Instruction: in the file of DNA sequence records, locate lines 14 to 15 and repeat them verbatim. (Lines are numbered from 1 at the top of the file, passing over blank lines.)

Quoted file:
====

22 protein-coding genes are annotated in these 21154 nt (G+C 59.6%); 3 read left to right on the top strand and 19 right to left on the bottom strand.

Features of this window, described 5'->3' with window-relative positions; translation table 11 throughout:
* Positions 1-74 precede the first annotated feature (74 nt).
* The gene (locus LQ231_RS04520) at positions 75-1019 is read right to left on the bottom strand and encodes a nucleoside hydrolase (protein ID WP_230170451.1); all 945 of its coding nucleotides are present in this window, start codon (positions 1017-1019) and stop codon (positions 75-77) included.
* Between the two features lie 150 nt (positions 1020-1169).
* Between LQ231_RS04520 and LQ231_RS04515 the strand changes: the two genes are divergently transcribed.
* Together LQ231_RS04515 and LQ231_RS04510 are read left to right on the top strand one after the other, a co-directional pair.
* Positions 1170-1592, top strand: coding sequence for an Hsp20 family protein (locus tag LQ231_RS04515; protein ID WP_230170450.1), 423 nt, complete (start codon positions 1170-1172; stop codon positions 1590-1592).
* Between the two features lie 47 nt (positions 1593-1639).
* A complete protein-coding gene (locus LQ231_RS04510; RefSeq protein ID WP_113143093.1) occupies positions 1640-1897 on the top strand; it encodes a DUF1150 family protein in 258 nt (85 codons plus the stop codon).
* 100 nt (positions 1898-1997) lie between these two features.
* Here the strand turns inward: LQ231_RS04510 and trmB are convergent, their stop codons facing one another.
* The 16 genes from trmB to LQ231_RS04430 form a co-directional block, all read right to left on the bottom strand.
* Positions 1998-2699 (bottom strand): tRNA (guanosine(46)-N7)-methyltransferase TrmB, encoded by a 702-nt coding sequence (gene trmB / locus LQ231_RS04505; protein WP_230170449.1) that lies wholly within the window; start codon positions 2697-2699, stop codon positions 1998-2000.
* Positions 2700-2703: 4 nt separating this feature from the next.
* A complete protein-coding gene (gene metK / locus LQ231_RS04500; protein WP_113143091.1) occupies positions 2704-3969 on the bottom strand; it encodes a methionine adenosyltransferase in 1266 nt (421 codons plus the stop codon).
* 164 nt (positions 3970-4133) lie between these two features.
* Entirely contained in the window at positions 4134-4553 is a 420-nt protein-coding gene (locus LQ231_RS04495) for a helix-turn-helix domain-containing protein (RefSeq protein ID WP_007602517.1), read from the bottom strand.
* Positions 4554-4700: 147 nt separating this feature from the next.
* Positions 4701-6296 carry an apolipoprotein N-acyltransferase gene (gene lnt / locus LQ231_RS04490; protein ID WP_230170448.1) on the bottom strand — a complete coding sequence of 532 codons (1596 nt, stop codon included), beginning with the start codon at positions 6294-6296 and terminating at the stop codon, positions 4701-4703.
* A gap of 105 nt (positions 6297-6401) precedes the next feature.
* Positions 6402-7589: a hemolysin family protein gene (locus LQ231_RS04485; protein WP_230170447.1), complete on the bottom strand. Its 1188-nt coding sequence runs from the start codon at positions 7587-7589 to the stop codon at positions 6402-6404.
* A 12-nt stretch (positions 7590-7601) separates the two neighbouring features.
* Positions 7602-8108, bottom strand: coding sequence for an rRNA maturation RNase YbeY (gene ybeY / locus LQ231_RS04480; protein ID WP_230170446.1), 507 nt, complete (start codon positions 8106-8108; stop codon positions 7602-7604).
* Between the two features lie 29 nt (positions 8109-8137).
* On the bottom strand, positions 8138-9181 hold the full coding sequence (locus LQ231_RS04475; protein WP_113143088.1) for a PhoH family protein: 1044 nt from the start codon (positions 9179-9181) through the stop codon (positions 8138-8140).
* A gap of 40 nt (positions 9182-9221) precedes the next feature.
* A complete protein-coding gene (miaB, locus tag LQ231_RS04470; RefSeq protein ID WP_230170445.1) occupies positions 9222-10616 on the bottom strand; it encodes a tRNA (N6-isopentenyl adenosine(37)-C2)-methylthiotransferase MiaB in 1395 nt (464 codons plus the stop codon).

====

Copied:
* Positions 1998-2699 (bottom strand): tRNA (guanosine(46)-N7)-methyltransferase TrmB, encoded by a 702-nt coding sequence (gene trmB / locus LQ231_RS04505; protein WP_230170449.1) that lies wholly within the window; start codon positions 2697-2699, stop codon positions 1998-2000.
* Positions 2700-2703: 4 nt separating this feature from the next.